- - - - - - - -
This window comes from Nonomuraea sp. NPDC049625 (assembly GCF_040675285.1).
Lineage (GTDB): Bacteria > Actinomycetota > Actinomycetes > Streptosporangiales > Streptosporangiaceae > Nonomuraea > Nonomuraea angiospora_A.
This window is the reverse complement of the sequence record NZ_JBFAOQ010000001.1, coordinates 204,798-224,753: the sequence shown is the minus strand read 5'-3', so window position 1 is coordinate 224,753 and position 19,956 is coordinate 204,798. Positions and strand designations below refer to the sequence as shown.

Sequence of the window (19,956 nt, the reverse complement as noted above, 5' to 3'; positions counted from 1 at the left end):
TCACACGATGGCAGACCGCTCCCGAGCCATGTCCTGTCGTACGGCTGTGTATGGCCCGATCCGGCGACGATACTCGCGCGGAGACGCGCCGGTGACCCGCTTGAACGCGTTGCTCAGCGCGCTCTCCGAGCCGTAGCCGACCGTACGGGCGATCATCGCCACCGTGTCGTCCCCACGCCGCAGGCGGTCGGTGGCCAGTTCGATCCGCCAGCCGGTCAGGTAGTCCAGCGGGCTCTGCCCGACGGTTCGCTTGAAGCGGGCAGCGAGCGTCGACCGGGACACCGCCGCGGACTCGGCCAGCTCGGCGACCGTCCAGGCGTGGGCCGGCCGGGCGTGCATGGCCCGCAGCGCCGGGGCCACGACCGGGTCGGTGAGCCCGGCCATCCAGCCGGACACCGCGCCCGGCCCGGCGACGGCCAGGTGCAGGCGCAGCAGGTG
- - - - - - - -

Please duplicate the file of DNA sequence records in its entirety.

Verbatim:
This window comes from Nonomuraea sp. NPDC049625 (assembly GCF_040675285.1).
Lineage (GTDB): Bacteria > Actinomycetota > Actinomycetes > Streptosporangiales > Streptosporangiaceae > Nonomuraea > Nonomuraea angiospora_A.
This window is the reverse complement of the sequence record NZ_JBFAOQ010000001.1, coordinates 204,798-224,753: the sequence shown is the minus strand read 5'-3', so window position 1 is coordinate 224,753 and position 19,956 is coordinate 204,798. Positions and strand designations below refer to the sequence as shown.

Sequence of the window (19,956 nt, the reverse complement as noted above, 5' to 3'; positions counted from 1 at the left end):
TCACACGATGGCAGACCGCTCCCGAGCCATGTCCTGTCGTACGGCTGTGTATGGCCCGATCCGGCGACGATACTCGCGCGGAGACGCGCCGGTGACCCGCTTGAACGCGTTGCTCAGCGCGCTCTCCGAGCCGTAGCCGACCGTACGGGCGATCATCGCCACCGTGTCGTCCCCACGCCGCAGGCGGTCGGTGGCCAGTTCGATCCGCCAGCCGGTCAGGTAGTCCAGCGGGCTCTGCCCGACGGTTCGCTTGAAGCGGGCAGCGAGCGTCGACCGGGACACCGCCGCGGACTCGGCCAGCTCGGCGACCGTCCAGGCGTGGGCCGGCCGGGCGTGCATGGCCCGCAGCGCCGGGGCCACGACCGGGTCGGTGAGCCCGGCCATCCAGCCGGACACCGCGCCCGGCCCGGCGACGGCCAGGTGCAGGCGCAGCAGGTG